We've been telling you about really cheap computers. Like this computer that costs only $9.
But none are quite as cute as Endless Mobile's Endless Mini and its larger, more powerful Endless. The starting price is just $79.
These are fairly powerful computers, given the price. The 24GB Endless Mini runs on a 1.5 GHz processor (Amlogic S805 Quad Core ARM Cortex A5). It's comparable to a cellphone and runs on a Linux-based operating system. (See photos above and below.)
It has a 1GB of RAM, 24GB of solid state storage, an Ethernet port, three USB ports, 3.5mm stereo connection and microphone, and HDMI composite video.
For a little bit more money, $99, the 32GB Endless Mini has 2GB of RAM, Bluetooth 4.0 technology, and it's Wi-Fi enabled (802.11 b/g/n).
For more functionality, the oddly cute Endless is more powerful and has more functionality. Prices start at $189. (See photos next page.)
The makers of Endless Mini and Endless computers have noble aspirations. Note: There are tech downsides you need to know about.
Endless Mobile has a really worthwhile reason for creating low-cost computers. Its goal is to empower kids, elderly people, and poor people around the world by giving them access to computers, educational content and the Internet.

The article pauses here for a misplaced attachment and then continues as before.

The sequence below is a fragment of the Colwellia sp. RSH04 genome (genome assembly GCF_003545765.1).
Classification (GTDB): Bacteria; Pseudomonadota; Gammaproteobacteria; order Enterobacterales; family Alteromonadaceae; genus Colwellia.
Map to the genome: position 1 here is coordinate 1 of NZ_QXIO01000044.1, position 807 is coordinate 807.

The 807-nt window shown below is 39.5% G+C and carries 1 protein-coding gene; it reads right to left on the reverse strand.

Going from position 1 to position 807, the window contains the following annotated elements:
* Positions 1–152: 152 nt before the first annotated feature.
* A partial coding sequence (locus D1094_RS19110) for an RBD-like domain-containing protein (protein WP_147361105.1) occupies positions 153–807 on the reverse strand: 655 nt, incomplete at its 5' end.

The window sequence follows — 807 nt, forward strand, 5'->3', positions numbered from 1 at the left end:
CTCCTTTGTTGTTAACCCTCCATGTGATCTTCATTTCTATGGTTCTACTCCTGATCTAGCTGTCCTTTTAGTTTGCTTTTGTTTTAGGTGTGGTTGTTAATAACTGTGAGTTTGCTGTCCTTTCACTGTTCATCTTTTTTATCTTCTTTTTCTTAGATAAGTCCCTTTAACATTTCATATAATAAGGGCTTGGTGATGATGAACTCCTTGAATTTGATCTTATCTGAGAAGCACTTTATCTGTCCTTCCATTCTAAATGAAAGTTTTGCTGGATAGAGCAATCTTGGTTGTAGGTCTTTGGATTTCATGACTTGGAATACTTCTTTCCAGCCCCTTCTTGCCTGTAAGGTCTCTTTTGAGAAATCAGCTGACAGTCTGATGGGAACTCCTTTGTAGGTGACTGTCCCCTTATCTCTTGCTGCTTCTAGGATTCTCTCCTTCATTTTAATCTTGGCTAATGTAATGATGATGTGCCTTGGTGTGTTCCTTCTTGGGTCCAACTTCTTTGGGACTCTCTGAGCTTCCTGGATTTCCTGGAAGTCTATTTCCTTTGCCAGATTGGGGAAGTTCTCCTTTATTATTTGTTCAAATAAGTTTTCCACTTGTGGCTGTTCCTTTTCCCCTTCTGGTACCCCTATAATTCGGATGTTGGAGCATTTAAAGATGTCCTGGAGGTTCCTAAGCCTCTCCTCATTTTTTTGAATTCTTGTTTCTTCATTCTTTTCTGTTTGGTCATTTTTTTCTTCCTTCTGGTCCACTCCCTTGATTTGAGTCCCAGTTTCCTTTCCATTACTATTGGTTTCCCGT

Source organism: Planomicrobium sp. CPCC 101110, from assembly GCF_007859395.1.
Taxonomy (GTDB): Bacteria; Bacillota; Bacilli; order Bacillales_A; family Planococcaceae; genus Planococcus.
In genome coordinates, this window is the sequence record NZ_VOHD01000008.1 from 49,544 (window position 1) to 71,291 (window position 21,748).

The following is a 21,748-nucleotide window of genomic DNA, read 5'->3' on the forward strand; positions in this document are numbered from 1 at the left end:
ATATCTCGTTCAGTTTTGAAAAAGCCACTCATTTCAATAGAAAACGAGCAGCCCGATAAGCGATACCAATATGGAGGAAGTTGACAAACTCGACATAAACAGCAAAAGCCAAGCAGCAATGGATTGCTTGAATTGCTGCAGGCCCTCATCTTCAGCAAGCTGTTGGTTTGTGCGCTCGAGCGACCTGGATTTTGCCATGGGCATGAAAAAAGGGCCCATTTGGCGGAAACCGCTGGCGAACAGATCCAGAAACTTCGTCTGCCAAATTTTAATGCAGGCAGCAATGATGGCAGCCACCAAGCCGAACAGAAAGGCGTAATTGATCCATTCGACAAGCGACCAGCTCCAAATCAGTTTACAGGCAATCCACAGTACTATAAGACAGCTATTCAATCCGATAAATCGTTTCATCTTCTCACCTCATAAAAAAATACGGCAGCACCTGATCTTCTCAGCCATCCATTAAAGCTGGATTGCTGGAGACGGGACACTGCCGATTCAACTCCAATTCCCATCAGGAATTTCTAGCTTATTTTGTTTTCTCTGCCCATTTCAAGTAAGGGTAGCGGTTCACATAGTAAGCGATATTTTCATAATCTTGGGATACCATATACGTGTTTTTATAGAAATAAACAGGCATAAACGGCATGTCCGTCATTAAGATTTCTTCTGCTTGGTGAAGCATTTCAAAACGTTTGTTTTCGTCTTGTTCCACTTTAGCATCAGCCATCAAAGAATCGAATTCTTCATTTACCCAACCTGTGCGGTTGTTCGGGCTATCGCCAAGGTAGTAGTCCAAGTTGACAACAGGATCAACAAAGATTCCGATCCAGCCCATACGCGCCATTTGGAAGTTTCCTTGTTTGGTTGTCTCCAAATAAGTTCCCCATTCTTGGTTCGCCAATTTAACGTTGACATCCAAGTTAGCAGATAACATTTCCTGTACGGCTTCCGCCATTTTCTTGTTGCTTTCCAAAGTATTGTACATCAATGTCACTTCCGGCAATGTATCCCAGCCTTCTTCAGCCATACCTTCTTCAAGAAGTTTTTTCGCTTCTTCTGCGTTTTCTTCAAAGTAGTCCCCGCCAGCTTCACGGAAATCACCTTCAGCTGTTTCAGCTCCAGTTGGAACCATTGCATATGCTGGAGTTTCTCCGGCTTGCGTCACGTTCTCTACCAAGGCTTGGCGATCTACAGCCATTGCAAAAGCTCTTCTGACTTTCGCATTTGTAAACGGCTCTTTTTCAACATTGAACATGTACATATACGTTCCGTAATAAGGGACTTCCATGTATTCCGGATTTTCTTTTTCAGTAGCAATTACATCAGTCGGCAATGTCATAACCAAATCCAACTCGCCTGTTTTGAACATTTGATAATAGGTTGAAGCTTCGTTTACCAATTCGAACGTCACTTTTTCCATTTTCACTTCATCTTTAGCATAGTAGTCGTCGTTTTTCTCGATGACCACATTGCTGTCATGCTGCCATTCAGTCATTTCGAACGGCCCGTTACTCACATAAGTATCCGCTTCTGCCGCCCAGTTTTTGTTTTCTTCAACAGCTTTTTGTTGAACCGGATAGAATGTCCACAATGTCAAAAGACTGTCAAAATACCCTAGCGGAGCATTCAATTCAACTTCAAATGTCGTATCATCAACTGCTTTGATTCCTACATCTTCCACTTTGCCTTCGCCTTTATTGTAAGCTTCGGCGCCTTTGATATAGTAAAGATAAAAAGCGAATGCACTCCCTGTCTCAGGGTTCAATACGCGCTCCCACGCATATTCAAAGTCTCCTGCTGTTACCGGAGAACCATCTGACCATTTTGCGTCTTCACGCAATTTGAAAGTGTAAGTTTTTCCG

The Endless Mini, for instance, can be used where there is no Internet connection, or where there's an unreliable connection. It comes installed with a full encyclopedia and more than 100 apps, like the ones you have on your smartphone and tablet.
As Endless Mobile describes it, it's "the perfect solution where Internet is expensive, slow, or unavailable."
The Endless Mini also comes installed with Microsoft Office-type programs for word processing, spreadsheets, and PowerPoint-style presentations. It also comes with music and videos installed.
As you can tell, the Endless Mini isn't for everyone. But it is bringing computing and the Internet to people who need it most.
The basic Endless Mini comes with an Ethernet connection to connect to the Internet. Users also need to supply the keyboard and monitor, which could be a flat-screen TV or an old-fashioned tube TV.